In Discussions, Shop Quality Series, Shopping, Style, Wardrobe Help

Style Help: How to check for quality when buying clothes

“Quality”… such an elusive word, is it not? What does that really mean ‘quality’?


Here is what I tend to look for when I shop for items as a general rule:


By this, I mean how well was it made? How well was it sewn together?

Things to look out for:

  • No loose threads hanging out (even ones that you can pull out easily)
  • Seams are straightly sewn
  • When you pull lightly on the seams, they shouldn’t gap open easily
  • Seams are tacked down neatly and not just flapping about, open and loose
  • No obvious needle holes or marks where the seams are (the needle was too large for the fabric then)
  • Linings in jackets, pants and skirts and in what fabric (polyester or viscose?)
  • Functional buttons on the sleeve; not just sewn on and dangling there, but actual button holes exist & you can button or unbutton the buttons on the sleeve


If it is a print or even a stripe, they should at least have tried to make an effort to match up the print!

Nothing irks me more than an obviously botched match. It just looks strange, and it means they took ZERO CARE in doing this.



The zippers should be sewn on straight without any bumping, rippling or wonkiness.

Good quality zippers also don’t look or feel flimsy, bonus points if they are METAL zippers (usually on vintage items) and not plastic. Zippers that are good, also zip up and down easily without catching on the teeth of the zipper, and slide nicely.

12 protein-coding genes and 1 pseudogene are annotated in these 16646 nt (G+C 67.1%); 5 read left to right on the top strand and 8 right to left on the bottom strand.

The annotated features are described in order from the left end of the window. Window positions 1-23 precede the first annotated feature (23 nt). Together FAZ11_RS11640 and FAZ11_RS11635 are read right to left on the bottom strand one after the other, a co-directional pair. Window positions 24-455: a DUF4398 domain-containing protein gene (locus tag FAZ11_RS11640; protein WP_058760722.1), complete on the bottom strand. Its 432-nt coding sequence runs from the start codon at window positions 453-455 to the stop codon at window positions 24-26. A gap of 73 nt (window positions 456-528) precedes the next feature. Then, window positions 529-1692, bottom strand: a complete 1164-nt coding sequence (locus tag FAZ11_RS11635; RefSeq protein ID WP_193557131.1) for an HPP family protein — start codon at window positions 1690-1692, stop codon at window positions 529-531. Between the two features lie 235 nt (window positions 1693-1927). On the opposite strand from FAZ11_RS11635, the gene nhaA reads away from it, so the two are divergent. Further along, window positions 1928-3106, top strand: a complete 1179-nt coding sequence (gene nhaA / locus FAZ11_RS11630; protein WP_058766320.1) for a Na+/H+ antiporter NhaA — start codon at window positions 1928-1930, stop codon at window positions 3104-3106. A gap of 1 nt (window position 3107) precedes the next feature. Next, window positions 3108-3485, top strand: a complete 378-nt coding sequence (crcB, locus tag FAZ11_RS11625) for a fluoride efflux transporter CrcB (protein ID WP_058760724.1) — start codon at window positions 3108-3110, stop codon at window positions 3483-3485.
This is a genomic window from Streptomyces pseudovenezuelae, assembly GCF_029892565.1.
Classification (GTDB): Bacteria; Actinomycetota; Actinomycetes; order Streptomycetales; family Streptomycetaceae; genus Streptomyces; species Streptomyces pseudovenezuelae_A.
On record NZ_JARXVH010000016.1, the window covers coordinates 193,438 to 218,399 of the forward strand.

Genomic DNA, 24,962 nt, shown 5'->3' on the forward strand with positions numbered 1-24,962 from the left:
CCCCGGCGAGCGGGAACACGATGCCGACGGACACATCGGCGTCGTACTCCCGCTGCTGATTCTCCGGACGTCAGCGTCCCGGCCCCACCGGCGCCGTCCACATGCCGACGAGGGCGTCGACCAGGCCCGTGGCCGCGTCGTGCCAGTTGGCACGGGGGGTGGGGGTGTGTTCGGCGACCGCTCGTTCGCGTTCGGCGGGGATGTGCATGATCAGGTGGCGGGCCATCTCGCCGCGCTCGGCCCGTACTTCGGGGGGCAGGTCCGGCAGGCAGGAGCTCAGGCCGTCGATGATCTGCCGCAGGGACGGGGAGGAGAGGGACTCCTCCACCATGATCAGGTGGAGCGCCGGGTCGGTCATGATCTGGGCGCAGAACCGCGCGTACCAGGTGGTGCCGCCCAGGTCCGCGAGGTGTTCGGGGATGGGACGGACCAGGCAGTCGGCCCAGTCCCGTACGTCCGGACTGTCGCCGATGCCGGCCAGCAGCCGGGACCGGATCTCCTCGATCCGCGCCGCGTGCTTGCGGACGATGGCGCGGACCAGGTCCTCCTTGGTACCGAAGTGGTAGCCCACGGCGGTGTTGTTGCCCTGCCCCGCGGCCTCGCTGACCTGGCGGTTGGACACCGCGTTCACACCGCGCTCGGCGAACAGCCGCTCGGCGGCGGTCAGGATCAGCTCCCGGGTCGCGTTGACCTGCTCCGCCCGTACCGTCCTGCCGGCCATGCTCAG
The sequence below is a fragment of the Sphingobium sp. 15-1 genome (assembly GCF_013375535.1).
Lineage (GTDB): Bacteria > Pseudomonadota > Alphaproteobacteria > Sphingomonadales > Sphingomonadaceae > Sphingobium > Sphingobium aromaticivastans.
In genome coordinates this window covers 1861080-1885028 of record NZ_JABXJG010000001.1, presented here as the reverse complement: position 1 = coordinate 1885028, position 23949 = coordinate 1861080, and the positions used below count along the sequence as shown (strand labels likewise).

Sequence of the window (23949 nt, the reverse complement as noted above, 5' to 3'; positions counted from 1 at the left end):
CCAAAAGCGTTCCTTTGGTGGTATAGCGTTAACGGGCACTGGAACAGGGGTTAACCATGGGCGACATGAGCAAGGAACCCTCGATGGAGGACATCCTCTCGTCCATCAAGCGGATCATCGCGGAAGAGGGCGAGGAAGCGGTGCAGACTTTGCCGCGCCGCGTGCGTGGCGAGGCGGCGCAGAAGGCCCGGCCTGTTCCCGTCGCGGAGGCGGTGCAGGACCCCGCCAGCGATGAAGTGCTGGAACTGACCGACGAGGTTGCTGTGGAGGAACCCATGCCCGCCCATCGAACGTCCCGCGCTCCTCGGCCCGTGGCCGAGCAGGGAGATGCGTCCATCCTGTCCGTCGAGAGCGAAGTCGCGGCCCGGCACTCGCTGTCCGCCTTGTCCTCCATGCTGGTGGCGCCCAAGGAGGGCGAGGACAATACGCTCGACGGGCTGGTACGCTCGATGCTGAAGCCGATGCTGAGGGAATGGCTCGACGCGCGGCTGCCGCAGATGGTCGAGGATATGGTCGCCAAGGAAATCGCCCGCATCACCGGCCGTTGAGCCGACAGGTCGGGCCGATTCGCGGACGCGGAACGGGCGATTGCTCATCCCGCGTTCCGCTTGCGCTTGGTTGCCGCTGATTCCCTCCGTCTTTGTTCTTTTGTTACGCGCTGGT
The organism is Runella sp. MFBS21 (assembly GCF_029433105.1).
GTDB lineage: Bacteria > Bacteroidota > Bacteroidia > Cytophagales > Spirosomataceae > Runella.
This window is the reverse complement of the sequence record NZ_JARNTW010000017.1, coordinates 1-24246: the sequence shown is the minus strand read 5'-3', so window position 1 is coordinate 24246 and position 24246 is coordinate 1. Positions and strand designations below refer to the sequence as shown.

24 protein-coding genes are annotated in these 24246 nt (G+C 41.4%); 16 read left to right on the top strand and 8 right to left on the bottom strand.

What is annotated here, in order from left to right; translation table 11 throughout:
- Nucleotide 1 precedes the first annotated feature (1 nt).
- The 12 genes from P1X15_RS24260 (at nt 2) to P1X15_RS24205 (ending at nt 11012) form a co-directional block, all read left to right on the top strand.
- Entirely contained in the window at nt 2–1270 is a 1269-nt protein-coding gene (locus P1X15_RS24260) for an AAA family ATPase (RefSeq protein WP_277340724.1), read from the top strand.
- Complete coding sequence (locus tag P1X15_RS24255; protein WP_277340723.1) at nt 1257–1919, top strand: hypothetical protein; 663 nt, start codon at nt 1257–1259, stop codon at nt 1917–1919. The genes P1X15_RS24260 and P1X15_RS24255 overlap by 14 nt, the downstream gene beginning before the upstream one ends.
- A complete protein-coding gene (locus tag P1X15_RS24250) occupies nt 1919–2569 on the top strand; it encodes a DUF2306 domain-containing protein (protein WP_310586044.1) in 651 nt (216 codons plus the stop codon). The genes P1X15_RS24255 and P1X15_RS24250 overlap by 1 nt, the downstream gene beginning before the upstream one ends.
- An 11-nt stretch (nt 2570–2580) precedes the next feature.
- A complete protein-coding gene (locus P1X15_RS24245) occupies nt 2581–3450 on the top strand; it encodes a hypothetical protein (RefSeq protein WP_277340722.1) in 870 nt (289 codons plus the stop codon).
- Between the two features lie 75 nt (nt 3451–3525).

The buttons and the snaps or whatever else should be in neat, straight lines, and PROPERLY sewn down (not loose or wiggling about).

Also, higher quality items tend to give a free extra button or a thread for any repairs.


Unless it is linen or seersucker and meant to be wrinkled and bobbly, the fabric should be smooth, straight and pressed.

What I then do, is take a handful of the fabric and squeeze tightly and release. If it shows wrinkles, beware that you will look a bit like a frightful mess when you sit down, bend, stand up, move around and otherwise not stand still in the garment. You may or may not like this.

I also check for the softness of of the fabric and its thickness. Generally speaking, the softer and thicker the fabric, the higher quality it is.

Hold it up to the light and if you can see through it clearly it means in sunlight you will be exposing your undergarments to the world, and that it is simply not thick enough.


In cashmere & wool especially, the softer it is, and the thicker, the more expensive it is. These natural fibres comes in varying grades and naturally, the least itchy and scratchy of them all are the best.

Even polyester has grades. Thick modern polyester looks and feels wonderful to the touch, almost like a cotton-silk blend, whereas cheap, and oftentimes vintage polyester looks and feels light, thin, and like cheap … well, polyester.

Consider if the item will pill easily as well. It is hard to tell sometimes but generally speaking, the lighter, thinner and cheaper the fabric, the more prone it is to pilling, whether it is a natural or manmade fibre.

For WAY more information than you will ever need on this subject you can start by reading this post, excellently written by others.

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Sherry of Save. Spend. Splurge.

Millionaire at 36 after getting out of $60K of student debt in 18 months, a little over a decade earlier, using Since then, I have paid my $600K home in cash (my half was $300K), my $180K casr in cash, worked 50% of my career (taking 1-2 year breaks), and quadrupled my income within 2 years of graduating, going from $65K to $260K with an average lifetime savings rate of 50%. I could retire today if I wanted, but love my work-life balance as a freelancing consultant in STEM (Science, Technology, Engineering, Math). I am all about balance - between time and money, and also enjoying my money. I also post daily on Instagram @saverspender.

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